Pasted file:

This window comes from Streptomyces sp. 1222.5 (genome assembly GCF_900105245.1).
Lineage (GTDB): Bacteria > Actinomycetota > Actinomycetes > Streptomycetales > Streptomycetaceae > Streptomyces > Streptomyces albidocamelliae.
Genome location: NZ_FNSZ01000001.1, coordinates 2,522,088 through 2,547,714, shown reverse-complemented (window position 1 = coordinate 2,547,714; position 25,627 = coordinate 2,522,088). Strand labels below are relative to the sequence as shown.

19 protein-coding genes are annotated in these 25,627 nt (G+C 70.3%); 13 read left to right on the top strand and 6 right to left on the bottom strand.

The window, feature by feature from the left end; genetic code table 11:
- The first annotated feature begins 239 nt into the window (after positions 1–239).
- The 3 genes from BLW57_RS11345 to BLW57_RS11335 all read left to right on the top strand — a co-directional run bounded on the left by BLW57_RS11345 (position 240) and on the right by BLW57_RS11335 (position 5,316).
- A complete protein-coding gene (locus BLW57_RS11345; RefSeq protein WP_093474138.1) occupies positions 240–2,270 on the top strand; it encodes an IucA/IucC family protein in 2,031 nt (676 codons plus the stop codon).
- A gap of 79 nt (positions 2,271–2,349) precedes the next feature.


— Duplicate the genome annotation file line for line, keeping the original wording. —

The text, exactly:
This window comes from Streptomyces sp. 1222.5 (genome assembly GCF_900105245.1).
Lineage (GTDB): Bacteria > Actinomycetota > Actinomycetes > Streptomycetales > Streptomycetaceae > Streptomyces > Streptomyces albidocamelliae.
Genome location: NZ_FNSZ01000001.1, coordinates 2,522,088 through 2,547,714, shown reverse-complemented (window position 1 = coordinate 2,547,714; position 25,627 = coordinate 2,522,088). Strand labels below are relative to the sequence as shown.

19 protein-coding genes are annotated in these 25,627 nt (G+C 70.3%); 13 read left to right on the top strand and 6 right to left on the bottom strand.

The window, feature by feature from the left end; genetic code table 11:
- The first annotated feature begins 239 nt into the window (after positions 1–239).
- The 3 genes from BLW57_RS11345 to BLW57_RS11335 all read left to right on the top strand — a co-directional run bounded on the left by BLW57_RS11345 (position 240) and on the right by BLW57_RS11335 (position 5,316).
- A complete protein-coding gene (locus BLW57_RS11345; RefSeq protein WP_093474138.1) occupies positions 240–2,270 on the top strand; it encodes an IucA/IucC family protein in 2,031 nt (676 codons plus the stop codon).
- A gap of 79 nt (positions 2,271–2,349) precedes the next feature.